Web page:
Hirsutism Medication

Updated: Mar 24, 2017
  • Author: George T Griffing, MD; Chief Editor: Michel E Rivlin, MD  more...
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Medication

Medication Summary

The most effective strategy for treating hirsutism is to combine systemic therapy, which has a slow onset of effectiveness, with mechanical depilation (shaving, plucking, waxing, depilatory creams).

Systemic therapies directed at hirsutism can be divided into those that decrease ovarian or adrenal androgen production and those that inhibit androgen action in the skin.

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Oral contraceptives

Class Summary

OCs inhibit ovarian androgen production and are probably the first choice for young women with hirsutism who do not want to become pregnant. OCs are inexpensive, and they promote regular uterine bleeding. OCs can be used in combination with antiandrogens or other agents. They have a significant failure rate in hirsutism for several reasons. Low-dose OCs and progestin-only minipills fail to suppress ovulation in as many as 50% of women. Ovarian function continues at a variable rate, and ovarian androgens continue to be produced. Second, the progestins in OCs are attenuated derivatives of testosterone and have variable degrees of androgenic activity in women. The degree depends on the type of progestin and, more importantly, on individual susceptibility.

Ethinyl Estradiol, drospirenone, and levomefolate (Beyaz)

Combination of estrogen and progestin that suppresses ovarian production of androgens.

Ethinyl estradiol and norethindrone (Estrostep Fe)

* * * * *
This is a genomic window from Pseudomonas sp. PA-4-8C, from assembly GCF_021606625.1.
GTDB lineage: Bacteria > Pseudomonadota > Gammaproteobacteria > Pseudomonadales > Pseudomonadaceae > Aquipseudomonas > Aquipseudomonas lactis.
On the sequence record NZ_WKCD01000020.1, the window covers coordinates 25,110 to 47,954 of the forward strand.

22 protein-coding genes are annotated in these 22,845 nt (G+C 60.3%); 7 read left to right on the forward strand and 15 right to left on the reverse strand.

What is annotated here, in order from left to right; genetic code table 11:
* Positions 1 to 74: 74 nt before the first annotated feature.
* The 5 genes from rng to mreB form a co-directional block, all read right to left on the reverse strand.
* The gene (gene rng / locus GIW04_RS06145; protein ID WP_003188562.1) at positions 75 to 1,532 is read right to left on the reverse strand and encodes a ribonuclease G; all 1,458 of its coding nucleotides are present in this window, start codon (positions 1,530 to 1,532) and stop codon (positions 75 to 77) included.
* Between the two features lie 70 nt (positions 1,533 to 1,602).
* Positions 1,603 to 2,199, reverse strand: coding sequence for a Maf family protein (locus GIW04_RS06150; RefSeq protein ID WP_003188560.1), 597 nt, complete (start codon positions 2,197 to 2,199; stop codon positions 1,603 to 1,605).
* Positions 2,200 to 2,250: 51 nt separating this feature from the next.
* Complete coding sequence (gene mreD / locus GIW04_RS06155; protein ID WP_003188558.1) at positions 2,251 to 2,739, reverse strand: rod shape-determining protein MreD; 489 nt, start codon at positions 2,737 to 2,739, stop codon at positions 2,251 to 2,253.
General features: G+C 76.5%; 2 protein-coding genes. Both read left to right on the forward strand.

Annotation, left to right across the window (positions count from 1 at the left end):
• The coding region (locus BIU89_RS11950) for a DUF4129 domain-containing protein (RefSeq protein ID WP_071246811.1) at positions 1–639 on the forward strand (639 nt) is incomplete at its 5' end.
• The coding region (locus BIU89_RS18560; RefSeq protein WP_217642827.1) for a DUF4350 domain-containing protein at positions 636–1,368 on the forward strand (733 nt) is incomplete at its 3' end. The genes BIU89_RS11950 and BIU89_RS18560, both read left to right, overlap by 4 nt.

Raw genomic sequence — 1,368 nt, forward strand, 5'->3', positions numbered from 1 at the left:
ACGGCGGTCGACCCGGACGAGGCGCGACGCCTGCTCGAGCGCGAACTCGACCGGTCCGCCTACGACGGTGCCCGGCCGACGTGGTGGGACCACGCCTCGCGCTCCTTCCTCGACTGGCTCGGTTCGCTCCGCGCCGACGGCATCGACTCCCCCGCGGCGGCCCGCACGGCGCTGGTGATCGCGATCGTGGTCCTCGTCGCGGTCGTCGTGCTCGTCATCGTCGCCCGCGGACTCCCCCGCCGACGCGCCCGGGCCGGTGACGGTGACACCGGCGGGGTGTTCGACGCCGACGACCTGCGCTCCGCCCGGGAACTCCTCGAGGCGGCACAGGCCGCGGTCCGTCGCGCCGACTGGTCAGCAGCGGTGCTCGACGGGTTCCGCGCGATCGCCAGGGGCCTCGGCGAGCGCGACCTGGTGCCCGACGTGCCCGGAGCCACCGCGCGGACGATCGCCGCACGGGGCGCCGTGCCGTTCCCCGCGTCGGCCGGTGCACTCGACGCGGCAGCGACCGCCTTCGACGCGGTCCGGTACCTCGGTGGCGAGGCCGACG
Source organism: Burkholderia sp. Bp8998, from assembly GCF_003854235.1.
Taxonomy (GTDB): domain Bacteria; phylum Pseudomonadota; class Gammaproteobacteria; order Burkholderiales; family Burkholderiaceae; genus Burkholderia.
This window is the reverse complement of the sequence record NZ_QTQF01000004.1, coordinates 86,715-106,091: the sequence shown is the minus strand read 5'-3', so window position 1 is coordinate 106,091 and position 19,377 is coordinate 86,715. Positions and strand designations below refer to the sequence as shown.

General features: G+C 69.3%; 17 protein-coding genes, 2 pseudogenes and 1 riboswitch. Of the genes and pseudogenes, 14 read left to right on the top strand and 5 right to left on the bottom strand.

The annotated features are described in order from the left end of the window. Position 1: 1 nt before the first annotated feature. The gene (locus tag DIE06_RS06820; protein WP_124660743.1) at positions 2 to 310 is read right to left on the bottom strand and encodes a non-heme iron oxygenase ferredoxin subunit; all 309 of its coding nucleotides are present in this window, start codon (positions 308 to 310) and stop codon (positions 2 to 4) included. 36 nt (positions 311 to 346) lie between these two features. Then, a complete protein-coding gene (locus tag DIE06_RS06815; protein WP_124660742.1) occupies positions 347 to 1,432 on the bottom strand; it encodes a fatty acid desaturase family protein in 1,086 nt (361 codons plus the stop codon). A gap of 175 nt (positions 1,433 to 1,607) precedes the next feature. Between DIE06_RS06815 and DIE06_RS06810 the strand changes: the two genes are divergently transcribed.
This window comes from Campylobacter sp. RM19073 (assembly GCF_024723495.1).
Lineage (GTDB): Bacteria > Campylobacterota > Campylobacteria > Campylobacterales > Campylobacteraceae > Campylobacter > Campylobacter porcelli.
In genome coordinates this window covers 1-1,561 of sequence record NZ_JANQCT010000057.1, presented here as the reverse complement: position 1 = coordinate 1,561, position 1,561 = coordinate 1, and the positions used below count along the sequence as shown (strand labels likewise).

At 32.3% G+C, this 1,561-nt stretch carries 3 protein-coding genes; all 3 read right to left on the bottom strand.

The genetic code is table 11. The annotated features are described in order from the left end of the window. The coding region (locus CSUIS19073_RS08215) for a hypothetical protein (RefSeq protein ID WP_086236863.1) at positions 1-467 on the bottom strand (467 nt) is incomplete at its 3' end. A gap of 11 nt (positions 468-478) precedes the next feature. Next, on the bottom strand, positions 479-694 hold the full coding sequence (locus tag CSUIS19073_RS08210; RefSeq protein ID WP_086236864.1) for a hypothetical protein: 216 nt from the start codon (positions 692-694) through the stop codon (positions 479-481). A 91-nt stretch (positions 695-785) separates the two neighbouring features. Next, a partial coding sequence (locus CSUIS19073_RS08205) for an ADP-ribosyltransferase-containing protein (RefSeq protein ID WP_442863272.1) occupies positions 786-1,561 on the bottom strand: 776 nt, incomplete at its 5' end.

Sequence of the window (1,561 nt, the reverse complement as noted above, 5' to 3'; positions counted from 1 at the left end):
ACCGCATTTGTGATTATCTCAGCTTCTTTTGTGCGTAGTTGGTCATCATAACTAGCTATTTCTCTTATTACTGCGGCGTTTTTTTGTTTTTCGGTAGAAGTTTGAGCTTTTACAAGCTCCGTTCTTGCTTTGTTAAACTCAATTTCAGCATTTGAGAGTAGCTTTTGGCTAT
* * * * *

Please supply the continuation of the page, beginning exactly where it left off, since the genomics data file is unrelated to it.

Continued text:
Combination of estrogen and progestin that suppresses ovarian production of androgens.

Ethinyl estradiol and norgestimate (Ortho Tri-Cyclen)

Combination of estrogen and progestin that suppresses ovarian production of androgens.

Ethinyl Estradiol and Drospirenone (Yaz)

Combination of estrogen and progestin that suppresses ovarian production of androgens.

Norethindrone acetate and ethinyl estradiol (Ortho-Novum, Nortrel, Cyclafem)

Combination of estrogen and progestin that suppresses ovarian production of androgens.

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Glucocorticoids

Class Summary

Glucocorticoids are used to inhibit adrenal androgens. These agents have antiinflammatory properties and cause profound and varied metabolic effects. Glucocorticoids suppress ACTH-dependent adrenal androgen synthesis. These agents are used with variable success in women with adrenal hirsutism, CAH, and idiopathic adrenal hyperandrogenism.

Prednisone

May inhibit ACTH-dependent androgen synthesis through negative feedback.

Dexamethasone (Baycadron)

May inhibit ACTH-dependent androgen synthesis through negative feedback.

Lower doses (eg, 0.25 mg) may prove to be effective with fewer adverse effects.

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Aldosterone Antagonists, Selective

Class Summary

Aldosterone antagonists may block androgen receptors.

Spironolactone (Aldactone)

Decreases testosterone production. Can be combined with OCs for added effects.

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5 alpha-reductase inhibitors

Class Summary

These agents are indicated for treatment of benign prostatic hyperplasia and male pattern baldness. An unlabeled use is for the treatment of female hirsutism.

Finasteride (Proscar, Propecia)

Specific inhibitor of the intracellular enzyme that converts testosterone into the androgen 5-α -dihydrotestosterone. Efficacy in hirsutism is similar to that of spironolactone. To be used only in postmenopausal women with no chance of becoming pregnant.

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